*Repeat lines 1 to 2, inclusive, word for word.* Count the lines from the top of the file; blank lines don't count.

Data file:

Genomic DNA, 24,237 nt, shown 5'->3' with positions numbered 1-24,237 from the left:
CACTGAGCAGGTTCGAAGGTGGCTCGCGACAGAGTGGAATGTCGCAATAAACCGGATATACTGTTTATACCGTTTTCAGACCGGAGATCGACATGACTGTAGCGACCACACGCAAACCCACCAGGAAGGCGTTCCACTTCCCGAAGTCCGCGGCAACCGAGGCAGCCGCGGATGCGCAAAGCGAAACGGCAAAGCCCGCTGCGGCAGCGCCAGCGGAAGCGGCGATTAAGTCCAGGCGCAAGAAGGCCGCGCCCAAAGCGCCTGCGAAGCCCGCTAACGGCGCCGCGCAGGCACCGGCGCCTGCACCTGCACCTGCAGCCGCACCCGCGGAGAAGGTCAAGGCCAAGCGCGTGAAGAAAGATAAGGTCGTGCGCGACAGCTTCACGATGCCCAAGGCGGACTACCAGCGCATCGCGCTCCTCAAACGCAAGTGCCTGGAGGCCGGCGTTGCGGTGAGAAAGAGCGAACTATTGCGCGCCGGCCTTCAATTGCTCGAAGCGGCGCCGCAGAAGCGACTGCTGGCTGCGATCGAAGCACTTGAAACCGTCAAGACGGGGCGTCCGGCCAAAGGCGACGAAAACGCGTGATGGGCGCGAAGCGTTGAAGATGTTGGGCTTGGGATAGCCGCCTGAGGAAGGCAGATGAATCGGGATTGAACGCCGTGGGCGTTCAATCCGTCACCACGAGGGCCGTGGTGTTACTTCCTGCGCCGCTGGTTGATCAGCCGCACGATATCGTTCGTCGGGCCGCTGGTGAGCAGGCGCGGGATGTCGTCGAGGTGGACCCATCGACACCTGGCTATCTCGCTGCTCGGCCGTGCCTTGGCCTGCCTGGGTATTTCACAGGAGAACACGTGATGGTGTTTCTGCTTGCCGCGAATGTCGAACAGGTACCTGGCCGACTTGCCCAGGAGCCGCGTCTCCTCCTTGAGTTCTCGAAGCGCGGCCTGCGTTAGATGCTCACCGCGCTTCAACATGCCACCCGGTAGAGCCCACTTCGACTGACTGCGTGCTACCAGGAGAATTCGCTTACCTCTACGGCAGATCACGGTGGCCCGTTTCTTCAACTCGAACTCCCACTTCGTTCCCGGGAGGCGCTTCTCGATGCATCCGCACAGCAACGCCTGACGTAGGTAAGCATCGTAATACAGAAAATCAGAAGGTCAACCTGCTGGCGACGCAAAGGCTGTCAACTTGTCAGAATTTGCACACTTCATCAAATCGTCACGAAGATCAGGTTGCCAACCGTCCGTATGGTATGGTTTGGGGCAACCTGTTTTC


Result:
Genomic DNA, 24,237 nt, shown 5'->3' with positions numbered 1-24,237 from the left:
CACTGAGCAGGTTCGAAGGTGGCTCGCGACAGAGTGGAATGTCGCAATAAACCGGATATACTGTTTATACCGTTTTCAGACCGGAGATCGACATGACTGTAGCGACCACACGCAAACCCACCAGGAAGGCGTTCCACTTCCCGAAGTCCGCGGCAACCGAGGCAGCCGCGGATGCGCAAAGCGAAACGGCAAAGCCCGCTGCGGCAGCGCCAGCGGAAGCGGCGATTAAGTCCAGGCGCAAGAAGGCCGCGCCCAAAGCGCCTGCGAAGCCCGCTAACGGCGCCGCGCAGGCACCGGCGCCTGCACCTGCACCTGCAGCCGCACCCGCGGAGAAGGTCAAGGCCAAGCGCGTGAAGAAAGATAAGGTCGTGCGCGACAGCTTCACGATGCCCAAGGCGGACTACCAGCGCATCGCGCTCCTCAAACGCAAGTGCCTGGAGGCCGGCGTTGCGGTGAGAAAGAGCGAACTATTGCGCGCCGGCCTTCAATTGCTCGAAGCGGCGCCGCAGAAGCGACTGCTGGCTGCGATCGAAGCACTTGAAACCGTCAAGACGGGGCGTCCGGCCAAAGGCGACGAAAACGCGTGATGGGCGCGAAGCGTTGAAGATGTTGGGCTTGGGATAGCCGCCTGAGGAAGGCAGATGAATCGGGATTGAACGCCGTGGGCGTTCAATCCGTCACCACGAGGGCCGTGGTGTTACTTCCTGCGCCGCTGGTTGATCAGCCGCACGATATCGTTCGTCGGGCCGCTGGTGAGCAGGCGCGGGATGTCGTCGAGGTGGACCCATCGACACCTGGCTATCTCGCTGCTCGGCCGTGCCTTGGCCTGCCTGGGTATTTCACAGGAGAACACGTGATGGTGTTTCTGCTTGCCGCGAATGTCGAACAGGTACCTGGCCGACTTGCCCAGGAGCCGCGTCTCCTCCTTGAGTTCTCGAAGCGCGGCCTGCGTTAGATGCTCACCGCGCTTCAACATGCCACCCGGTAGAGCCCACTTCGACTGACTGCGTGCTACCAGGAGAATTCGCTTACCTCTACGGCAGATCACGGTGGCCCGTTTCTTCAACTCGAACTCCCACTTCGTTCCCGGGAGGCGCTTCTCGATGCATCCGCACAGCAACGCCTGACGTAGGTAAGCATCGTAATACAGAAAATCAGAAGGTCAACCTGCTGGCGACGCAAAGGCTGTCAACTTGTCAGAATTTGCACACTTCATCAAATCGTCACGAAGATCAGGTTGCCAACCGTCCGTATGGTATGGTTTGGGGCAACCTGTTTTC